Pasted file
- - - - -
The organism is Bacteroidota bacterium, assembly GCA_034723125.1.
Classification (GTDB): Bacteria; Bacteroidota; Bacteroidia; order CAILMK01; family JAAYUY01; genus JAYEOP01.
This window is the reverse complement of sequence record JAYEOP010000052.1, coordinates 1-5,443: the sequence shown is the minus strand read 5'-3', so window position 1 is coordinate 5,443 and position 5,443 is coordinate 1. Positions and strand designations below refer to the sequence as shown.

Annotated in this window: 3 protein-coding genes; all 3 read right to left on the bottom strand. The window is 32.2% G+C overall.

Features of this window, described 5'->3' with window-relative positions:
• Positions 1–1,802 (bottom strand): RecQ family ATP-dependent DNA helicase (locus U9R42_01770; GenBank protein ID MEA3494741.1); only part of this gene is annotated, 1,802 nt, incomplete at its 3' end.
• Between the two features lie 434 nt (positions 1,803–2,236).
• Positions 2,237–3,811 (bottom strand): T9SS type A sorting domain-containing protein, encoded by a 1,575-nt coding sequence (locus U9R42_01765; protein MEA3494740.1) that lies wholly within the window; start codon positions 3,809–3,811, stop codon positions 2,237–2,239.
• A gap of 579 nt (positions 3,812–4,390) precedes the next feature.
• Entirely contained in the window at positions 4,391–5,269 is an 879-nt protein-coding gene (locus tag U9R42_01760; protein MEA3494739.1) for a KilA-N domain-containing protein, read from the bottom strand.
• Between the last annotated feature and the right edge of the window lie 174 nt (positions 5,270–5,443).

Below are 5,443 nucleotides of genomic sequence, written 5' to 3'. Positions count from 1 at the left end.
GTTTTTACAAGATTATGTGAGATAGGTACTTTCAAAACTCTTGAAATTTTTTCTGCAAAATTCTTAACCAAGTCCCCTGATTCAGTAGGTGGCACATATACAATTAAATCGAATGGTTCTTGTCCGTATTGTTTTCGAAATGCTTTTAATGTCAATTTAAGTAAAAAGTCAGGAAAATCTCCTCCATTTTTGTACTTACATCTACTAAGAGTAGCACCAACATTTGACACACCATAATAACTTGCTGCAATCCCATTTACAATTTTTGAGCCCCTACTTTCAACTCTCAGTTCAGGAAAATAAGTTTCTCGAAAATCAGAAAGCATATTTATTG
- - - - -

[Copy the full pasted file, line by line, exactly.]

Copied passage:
The organism is Bacteroidota bacterium, assembly GCA_034723125.1.
Classification (GTDB): Bacteria; Bacteroidota; Bacteroidia; order CAILMK01; family JAAYUY01; genus JAYEOP01.
This window is the reverse complement of sequence record JAYEOP010000052.1, coordinates 1-5,443: the sequence shown is the minus strand read 5'-3', so window position 1 is coordinate 5,443 and position 5,443 is coordinate 1. Positions and strand designations below refer to the sequence as shown.

Annotated in this window: 3 protein-coding genes; all 3 read right to left on the bottom strand. The window is 32.2% G+C overall.

Features of this window, described 5'->3' with window-relative positions:
• Positions 1–1,802 (bottom strand): RecQ family ATP-dependent DNA helicase (locus U9R42_01770; GenBank protein ID MEA3494741.1); only part of this gene is annotated, 1,802 nt, incomplete at its 3' end.
• Between the two features lie 434 nt (positions 1,803–2,236).
• Positions 2,237–3,811 (bottom strand): T9SS type A sorting domain-containing protein, encoded by a 1,575-nt coding sequence (locus U9R42_01765; protein MEA3494740.1) that lies wholly within the window; start codon positions 3,809–3,811, stop codon positions 2,237–2,239.
• A gap of 579 nt (positions 3,812–4,390) precedes the next feature.
• Entirely contained in the window at positions 4,391–5,269 is an 879-nt protein-coding gene (locus tag U9R42_01760; protein MEA3494739.1) for a KilA-N domain-containing protein, read from the bottom strand.
• Between the last annotated feature and the right edge of the window lie 174 nt (positions 5,270–5,443).

Below are 5,443 nucleotides of genomic sequence, written 5' to 3'. Positions count from 1 at the left end.
GTTTTTACAAGATTATGTGAGATAGGTACTTTCAAAACTCTTGAAATTTTTTCTGCAAAATTCTTAACCAAGTCCCCTGATTCAGTAGGTGGCACATATACAATTAAATCGAATGGTTCTTGTCCGTATTGTTTTCGAAATGCTTTTAATGTCAATTTAAGTAAAAAGTCAGGAAAATCTCCTCCATTTTTGTACTTACATCTACTAAGAGTAGCACCAACATTTGACACACCATAATAACTTGCTGCAATCCCATTTACAATTTTTGAGCCCCTACTTTCAACTCTCAGTTCAGGAAAATAAGTTTCTCGAAAATCAGAAAGCATATTTATTG